There is only one sitting for dinner with free seating, but you can take your place any time between 7-9pm. Table sharing is encouraged, which can be good news and bad news as we prefer a table for two which the maître d’ helped us with. The bars serve as a platform for checking out whom you might want to dine with, and alliances strike up fairly quickly. Horse lovers find each other. Service was brisk and helpful, but if you were on a big table, this might not be the case.
If you want West End/Broadway style entertainment, then Swan Hellenic is not the place for you with the lack of a proper theatre and the demographics of the passengers. On the cruise being reviewed, there were a selection of erudite speakers on relevant academic topics and wildlife, a trio of opera singers, a small band and female vocalist, a palm-court style violinist and the Totties review duo. This is not to everyone’s taste, but many passengers were enthralled.
Excursions are part of the package and there is a brochure sent out pre-cruise from which you choose your included trips. They were fairly well organised, and whilst well shepherded it was good to not be wearing the badge of shame that comes with most other cruise lines. Most port stops were fairly short, and unless you made a decision to miss lunch or tea, there would be little opportunity to explore on your own. Also the ship docked inconveniently at several ports with no shuttle service for independent explorers. On Menorca, a trip entitled archeological highlights failed to live up to its promise, as only one site out of many was visited, and most of the time was spent on the road between the two main towns.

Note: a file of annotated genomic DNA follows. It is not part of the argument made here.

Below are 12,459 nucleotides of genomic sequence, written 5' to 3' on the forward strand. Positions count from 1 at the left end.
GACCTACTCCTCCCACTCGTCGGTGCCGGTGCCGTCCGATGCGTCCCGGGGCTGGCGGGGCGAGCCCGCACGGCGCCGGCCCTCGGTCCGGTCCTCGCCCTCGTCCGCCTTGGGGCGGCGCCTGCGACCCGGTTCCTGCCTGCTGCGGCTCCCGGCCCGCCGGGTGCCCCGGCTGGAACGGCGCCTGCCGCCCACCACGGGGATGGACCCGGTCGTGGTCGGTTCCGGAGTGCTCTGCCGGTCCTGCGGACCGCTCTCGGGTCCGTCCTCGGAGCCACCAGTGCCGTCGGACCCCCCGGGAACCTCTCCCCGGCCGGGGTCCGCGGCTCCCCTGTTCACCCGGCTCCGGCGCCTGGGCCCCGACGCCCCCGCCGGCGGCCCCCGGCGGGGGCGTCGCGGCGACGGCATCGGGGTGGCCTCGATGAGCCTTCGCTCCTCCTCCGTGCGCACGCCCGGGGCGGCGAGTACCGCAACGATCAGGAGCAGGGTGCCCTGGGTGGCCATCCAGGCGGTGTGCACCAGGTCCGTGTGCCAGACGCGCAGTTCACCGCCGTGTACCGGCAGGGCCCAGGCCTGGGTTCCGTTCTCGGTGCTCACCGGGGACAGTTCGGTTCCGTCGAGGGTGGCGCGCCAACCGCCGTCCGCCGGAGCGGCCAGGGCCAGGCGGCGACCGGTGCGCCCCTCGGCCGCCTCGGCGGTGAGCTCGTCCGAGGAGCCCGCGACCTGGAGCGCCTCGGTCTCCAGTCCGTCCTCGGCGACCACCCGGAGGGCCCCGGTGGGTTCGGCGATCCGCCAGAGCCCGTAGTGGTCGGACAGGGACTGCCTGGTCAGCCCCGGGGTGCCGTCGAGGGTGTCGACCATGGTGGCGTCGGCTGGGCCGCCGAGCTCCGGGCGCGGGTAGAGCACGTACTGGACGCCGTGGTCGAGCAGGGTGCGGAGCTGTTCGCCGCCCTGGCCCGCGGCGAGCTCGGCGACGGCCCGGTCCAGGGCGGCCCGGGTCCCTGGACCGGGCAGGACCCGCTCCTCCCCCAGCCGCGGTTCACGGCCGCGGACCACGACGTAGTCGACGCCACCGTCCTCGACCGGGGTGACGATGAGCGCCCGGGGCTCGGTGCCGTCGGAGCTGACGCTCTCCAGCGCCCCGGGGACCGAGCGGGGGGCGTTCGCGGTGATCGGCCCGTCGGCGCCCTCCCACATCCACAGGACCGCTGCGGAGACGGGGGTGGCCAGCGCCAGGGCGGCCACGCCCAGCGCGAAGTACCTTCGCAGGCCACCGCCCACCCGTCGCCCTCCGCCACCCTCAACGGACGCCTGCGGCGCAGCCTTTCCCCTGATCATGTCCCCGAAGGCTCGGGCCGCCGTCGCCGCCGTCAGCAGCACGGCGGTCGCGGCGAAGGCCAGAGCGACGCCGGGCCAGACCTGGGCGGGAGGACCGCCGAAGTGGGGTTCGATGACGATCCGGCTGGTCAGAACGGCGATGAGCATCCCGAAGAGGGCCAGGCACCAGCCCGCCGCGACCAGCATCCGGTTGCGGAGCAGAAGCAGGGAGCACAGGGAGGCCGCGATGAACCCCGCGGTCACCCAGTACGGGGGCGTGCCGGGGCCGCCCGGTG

Despite an unpromising start to our holiday and one or two minor reservations about the destinations ports, we were very impressed by the Minerva and what she offered. There is the lack of the big ship WOW factor, but the small ship experience does have advantages including accessing destinations not available to the behemoths. The acid test is whether we would go on Minerva again, and the answer is definitely yes. Read Less